Hematochezia is a medical term used to describe the passage
of fresh blood through the anus, usually in or with stools. Sometimes it is accompanied by clotting.
It is a condition commonly associated with lower gastrointestinal bleeding, but may also occur from a brisk upper GI bleed.
The difference between this condition and rectorrhagia is that the latter rectal bleeding is not associated with defecation, Instead, it is associated with expulsion of fresh bright red blood without stools.
There is a wide variation in the amount of blood that is passed depending on what the source of the bleeding is.
Often times the amount will only be a few drops that are present on the wipe or enough to turn the water in the toilet bowl a pinkish color.
Other times there may be a couple of teaspoons of blood.
These amounts are considered relatively mild and will often stop on their own or may be treated without hospitalization or urgent diagnosis and care.
Moderate to severe bleeding includes repeatedly passing bright red or maroon colored blood which may be mixed with stool or in clotted clumps.
These instances of bleeding may happen in a single bowel movement or may be recurring over several movements but will always be associated with larger amounts of blood.
This can cause a rapid decline in the body's supply of blood occasionally resulting in dizziness, fainting or signs of low blood pressure especially when standing up suddenly.
In rare cases the bleeding might be so severe as to cause shock.
The more voluminous amounts of blood due to moderate and severe bleeding should be evaluated and treated in a hospital. Emergency care and possibly even a blood transfusion could be required if large quantities of blood are lost over a short period of time.
In a word, yes hematochezia can be very serious.
Anyone who has experienced what it is like to be bleeding from the rectum knows that it can be some worrisome and scary stuff.
The thing to understand about hematochezia or bleeding from the rectum is that it may not mean for sure there is a life threatening condition going on, but it certainly is cause for one to investigate further.
A quick clue as to the origin of the blood can be had by examining the color of the blood passed. The blood's color will vary depending on where it came from and how long it has been in the GI tract.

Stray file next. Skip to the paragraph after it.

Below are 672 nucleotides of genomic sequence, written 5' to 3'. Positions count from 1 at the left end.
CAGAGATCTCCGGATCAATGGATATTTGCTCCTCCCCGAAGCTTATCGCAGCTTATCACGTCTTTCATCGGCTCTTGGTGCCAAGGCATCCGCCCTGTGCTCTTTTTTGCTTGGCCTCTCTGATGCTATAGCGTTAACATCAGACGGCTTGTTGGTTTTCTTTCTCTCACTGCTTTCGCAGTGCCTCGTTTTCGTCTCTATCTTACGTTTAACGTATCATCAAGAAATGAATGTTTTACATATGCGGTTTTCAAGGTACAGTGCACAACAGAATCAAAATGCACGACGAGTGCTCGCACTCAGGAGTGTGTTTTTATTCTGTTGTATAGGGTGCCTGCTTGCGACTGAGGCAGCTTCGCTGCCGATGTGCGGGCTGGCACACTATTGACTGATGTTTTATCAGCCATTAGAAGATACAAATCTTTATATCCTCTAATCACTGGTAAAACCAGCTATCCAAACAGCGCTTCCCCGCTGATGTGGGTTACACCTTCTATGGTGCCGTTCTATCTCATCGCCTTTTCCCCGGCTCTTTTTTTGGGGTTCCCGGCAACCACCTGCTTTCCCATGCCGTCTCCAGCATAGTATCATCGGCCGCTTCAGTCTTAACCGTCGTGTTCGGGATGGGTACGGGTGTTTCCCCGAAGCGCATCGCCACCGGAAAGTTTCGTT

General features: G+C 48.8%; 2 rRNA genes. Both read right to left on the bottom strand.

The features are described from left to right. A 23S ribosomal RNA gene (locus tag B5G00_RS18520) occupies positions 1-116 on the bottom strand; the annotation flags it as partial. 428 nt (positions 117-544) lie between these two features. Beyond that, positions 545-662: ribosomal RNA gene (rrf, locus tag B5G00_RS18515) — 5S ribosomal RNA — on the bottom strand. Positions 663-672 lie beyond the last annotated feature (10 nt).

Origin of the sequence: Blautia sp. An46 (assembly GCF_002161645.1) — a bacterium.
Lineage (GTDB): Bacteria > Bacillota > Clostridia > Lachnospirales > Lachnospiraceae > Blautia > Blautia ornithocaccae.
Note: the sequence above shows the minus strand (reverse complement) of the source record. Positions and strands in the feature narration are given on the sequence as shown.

Generally speaking, the closer the source of bleeding is to the bottom of the GI tract, the brighter red the blood will be.
Blood coming from further up in the tract including the transverse and descending colon will tend to be darker in color even a maroon shade.
A bleed from the stomach or duodenum will manifest in a black, tarry, foul smelling substance due to the action of acid and enzymes upon the blood. This type of stool is referred to as melena.
In the lower GI tract which, which includes the last part of the colon (commonly called the sigmoid colon) the rectum and the anus, the blood might be coming from internal hemorrhoids and associated with the bleeding often experienced as this condition worsens.
The good news here is that hemorrhoids are relatively easy to overcome and can be treated with simple changes to the lifestyle and diet.
Another place that the blood might be coming from is a condition known as diverticulosis which involves the formation of little pouches on the outside of the colon.
These pouches (called diverticula) occasionally rupture and become infected causing a more severe condition known as diverticulitis that can be painful and result in some bleeding.
This blood loss is generally more brisk and severe than that which comes from hemorrhoids or anal fissures.
Bleeding from colon polyps and cancers tends to be mild (the amount of blood loss is small), intermittent, and usually does not cause low blood pressure or shock.
The colon cancers and polyps located near the rectum and the sigmoid colon are more likely to cause mild intermittent bright red rectal bleeding; while colon cancers located in the right colon are more likely to cause occult bleeding that over time can lead to moderate or severe iron deficiency anemia.